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3 Ways a PEO Helps Employers Ensure Compliance With Wage and Hour Laws

Christine Batten, PHR
by Christine Batten, PHR on October 22, 2018

Wage and hour laws are intended to protect workers in the private sector and federal, state and local governments against certain unfair pay practices. The Fair Labor Standards Act (FLSA), passed in 1938, is a federal law that establishes the following: PEO-services

  • Minimum wage
  • Overtime pay eligibility
  • Recordkeeping requirements
  • Child labor standards

The FLSA has seen numerous changes over the years and is one of the most important, yet complicated laws for employers to understand since it casts a wide net of regulations for dealing with employees. Here are three ways Professional Employer Organization (PEO) services help employers ensure compliance with wage and hour laws.

  1. PEO services help employers pay staff correctly and avoid mistakes.
  2. PEO services include technology tools to help comply with recordkeeping requirements.
  3. PEO services include guidance on hiring minors.

Because PEOs have a team of HR and payroll experts, a PEO is able to help employers pay their staff correctly and on time. PEO services include processing complex payrolls with accuracy and efficiency while providing guidance to employers along the way. One of the most common wage and hour mistakes, misclassifying employees, can happen early in the hiring process. The classifications determine how much tax is deducted, as well as whether or not overtime is due, so when employees are improperly classified, it could cost employers back taxes, unpaid wages and other penalties.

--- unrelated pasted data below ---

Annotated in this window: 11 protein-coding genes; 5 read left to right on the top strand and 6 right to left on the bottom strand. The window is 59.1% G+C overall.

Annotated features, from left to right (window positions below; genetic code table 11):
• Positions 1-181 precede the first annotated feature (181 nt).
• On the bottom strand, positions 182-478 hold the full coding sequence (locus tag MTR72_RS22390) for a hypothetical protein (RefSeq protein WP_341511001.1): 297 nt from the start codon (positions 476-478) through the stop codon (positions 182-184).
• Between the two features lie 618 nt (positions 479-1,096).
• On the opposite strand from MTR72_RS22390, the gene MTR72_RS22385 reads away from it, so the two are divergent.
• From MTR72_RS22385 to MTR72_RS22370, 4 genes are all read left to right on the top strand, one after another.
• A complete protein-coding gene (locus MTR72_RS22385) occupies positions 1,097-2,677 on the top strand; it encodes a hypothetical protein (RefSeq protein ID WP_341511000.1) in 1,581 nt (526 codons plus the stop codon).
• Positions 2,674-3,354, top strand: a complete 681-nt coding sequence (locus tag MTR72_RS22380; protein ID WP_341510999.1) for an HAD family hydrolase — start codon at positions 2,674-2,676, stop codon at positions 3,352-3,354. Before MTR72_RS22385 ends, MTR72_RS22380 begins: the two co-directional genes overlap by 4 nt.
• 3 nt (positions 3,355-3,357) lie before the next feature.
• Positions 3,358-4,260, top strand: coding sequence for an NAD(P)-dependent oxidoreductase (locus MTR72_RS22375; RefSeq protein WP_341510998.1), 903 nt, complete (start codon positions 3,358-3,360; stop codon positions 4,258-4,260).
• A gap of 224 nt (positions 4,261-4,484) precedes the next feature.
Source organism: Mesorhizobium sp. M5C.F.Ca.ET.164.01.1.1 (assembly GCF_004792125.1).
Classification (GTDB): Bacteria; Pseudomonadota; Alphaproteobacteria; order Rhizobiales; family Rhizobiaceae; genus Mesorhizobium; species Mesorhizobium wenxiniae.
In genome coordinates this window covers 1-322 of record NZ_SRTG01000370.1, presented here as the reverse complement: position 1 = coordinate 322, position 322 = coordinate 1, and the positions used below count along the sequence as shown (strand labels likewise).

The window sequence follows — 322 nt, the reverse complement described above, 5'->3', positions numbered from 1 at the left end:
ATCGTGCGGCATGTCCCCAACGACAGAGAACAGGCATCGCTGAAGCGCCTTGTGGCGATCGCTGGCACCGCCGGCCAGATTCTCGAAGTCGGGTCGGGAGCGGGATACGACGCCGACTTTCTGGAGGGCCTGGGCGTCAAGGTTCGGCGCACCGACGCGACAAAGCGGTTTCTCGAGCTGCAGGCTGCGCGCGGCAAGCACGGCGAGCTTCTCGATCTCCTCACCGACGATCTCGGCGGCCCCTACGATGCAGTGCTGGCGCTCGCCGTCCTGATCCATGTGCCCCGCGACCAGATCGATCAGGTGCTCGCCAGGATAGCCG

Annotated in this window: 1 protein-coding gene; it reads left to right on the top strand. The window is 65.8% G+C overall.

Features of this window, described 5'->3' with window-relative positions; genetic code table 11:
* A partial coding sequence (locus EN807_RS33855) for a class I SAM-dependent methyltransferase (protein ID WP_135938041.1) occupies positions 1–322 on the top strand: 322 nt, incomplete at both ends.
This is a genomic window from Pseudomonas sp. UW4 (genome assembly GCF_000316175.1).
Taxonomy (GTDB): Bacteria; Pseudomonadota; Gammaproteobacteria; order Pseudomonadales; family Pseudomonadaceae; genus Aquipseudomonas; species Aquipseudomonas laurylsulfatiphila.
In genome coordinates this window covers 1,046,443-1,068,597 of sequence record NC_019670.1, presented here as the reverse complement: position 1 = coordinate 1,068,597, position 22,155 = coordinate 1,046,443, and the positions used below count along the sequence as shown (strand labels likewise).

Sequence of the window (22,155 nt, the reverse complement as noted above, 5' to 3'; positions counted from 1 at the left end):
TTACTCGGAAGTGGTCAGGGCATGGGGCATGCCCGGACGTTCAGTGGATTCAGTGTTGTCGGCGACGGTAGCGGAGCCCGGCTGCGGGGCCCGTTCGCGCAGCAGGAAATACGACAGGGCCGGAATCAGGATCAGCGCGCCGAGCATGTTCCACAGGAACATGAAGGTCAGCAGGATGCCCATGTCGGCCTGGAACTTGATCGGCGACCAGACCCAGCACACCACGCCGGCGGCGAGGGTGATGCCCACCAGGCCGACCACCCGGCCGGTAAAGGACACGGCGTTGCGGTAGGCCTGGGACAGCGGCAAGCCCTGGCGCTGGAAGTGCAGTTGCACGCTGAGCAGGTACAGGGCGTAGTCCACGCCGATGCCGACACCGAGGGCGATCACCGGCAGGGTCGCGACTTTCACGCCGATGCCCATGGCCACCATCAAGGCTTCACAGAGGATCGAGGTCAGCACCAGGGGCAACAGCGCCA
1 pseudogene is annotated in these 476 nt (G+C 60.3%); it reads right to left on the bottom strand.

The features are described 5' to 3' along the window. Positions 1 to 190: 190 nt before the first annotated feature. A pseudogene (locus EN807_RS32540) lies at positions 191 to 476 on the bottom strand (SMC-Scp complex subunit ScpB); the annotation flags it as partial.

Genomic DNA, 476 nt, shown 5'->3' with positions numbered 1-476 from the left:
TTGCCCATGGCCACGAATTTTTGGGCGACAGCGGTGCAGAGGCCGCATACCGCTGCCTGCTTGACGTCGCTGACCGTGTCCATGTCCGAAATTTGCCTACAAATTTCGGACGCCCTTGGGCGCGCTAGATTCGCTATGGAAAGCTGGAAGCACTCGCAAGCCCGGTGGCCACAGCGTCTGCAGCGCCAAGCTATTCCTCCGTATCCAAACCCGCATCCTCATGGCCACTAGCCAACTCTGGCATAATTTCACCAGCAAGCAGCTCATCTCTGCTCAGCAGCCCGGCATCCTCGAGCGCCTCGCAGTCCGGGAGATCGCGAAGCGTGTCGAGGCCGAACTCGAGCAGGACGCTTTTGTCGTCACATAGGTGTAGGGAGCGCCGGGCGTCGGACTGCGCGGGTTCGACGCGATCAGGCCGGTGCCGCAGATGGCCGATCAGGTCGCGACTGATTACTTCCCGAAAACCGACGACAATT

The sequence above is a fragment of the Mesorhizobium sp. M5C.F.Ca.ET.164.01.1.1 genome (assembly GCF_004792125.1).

Here are the three types of employee classifications:

  • Independent contractors (or 1099 workers) are self-employed, which means employers do not withhold taxes from their pay. Contractors do not take direction from employers when performing services. Generally, independent contractors perform a specialized service that is not central to the overall function of the business. Independent contractors are hired to accomplish a task, but the worker determines how and when they will get it done.
  • Non-exempt employees receive pay in a variety of methods (hourly, daily, piece rate, commissions, etc.) and must make at least minimum wage for all hours worked. Non-exempt employees are entitled to overtime if they work more than 40 hours in a workweek.
  • Exempt employees are “exempt” from regulations governing overtime pay and minimum wage but some do have minimum salary requirements. Currently, the salary threshold for a salaried, exempt professional is $455 per week as a ruling to boost this amount remains on hold. Professional employees are typically entitled to receive their full weekly salary regardless of how many or how few hours they work.

Overtime is another area where mistakes are common. Employees covered by the FLSA must receive overtime pay for working more than 40 hours in a work week at a rate not less than time and one-half of their regular pay rate. The FLSA does not require overtime pay for work on the weekends, holidays or regular days off, unless overtime is worked on such days.

Some positions are exempt from overtime pay regulations, including the following types:

  • Executive
  • Administrative
  • Professional
  • Skilled Computer Professionals
  • Outside Sales Employees

To qualify for an exemption, employees generally must meet certain tests regarding their job duties as job titles alone do not determine exempt status. In order for an exemption to apply, an employee’s specific job duties and salary must meet all the requirements of the Department of Labor’s regulations.